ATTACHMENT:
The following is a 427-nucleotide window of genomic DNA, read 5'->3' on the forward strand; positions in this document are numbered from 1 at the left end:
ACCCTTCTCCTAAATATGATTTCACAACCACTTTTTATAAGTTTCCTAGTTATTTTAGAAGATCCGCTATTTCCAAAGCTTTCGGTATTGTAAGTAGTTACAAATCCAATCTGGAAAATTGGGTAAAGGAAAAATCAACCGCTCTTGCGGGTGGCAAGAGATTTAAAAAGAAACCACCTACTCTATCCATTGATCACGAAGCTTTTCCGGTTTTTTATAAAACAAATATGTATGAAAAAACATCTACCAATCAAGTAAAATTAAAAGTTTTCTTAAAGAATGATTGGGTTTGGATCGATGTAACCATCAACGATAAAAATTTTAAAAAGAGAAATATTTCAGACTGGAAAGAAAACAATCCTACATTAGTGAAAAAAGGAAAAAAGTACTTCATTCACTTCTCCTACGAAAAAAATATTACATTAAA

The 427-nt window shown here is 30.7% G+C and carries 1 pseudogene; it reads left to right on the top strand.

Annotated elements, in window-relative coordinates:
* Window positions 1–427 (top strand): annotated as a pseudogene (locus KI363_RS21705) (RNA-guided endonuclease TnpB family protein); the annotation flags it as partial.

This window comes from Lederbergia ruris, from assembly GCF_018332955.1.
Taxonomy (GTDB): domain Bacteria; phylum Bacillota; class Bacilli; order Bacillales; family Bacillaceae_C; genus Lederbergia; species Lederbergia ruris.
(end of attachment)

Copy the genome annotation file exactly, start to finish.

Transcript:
The following is a 427-nucleotide window of genomic DNA, read 5'->3' on the forward strand; positions in this document are numbered from 1 at the left end:
ACCCTTCTCCTAAATATGATTTCACAACCACTTTTTATAAGTTTCCTAGTTATTTTAGAAGATCCGCTATTTCCAAAGCTTTCGGTATTGTAAGTAGTTACAAATCCAATCTGGAAAATTGGGTAAAGGAAAAATCAACCGCTCTTGCGGGTGGCAAGAGATTTAAAAAGAAACCACCTACTCTATCCATTGATCACGAAGCTTTTCCGGTTTTTTATAAAACAAATATGTATGAAAAAACATCTACCAATCAAGTAAAATTAAAAGTTTTCTTAAAGAATGATTGGGTTTGGATCGATGTAACCATCAACGATAAAAATTTTAAAAAGAGAAATATTTCAGACTGGAAAGAAAACAATCCTACATTAGTGAAAAAAGGAAAAAAGTACTTCATTCACTTCTCCTACGAAAAAAATATTACATTAAA

The 427-nt window shown here is 30.7% G+C and carries 1 pseudogene; it reads left to right on the top strand.

Annotated elements, in window-relative coordinates:
* Window positions 1–427 (top strand): annotated as a pseudogene (locus KI363_RS21705) (RNA-guided endonuclease TnpB family protein); the annotation flags it as partial.

This window comes from Lederbergia ruris, from assembly GCF_018332955.1.
Taxonomy (GTDB): domain Bacteria; phylum Bacillota; class Bacilli; order Bacillales; family Bacillaceae_C; genus Lederbergia; species Lederbergia ruris.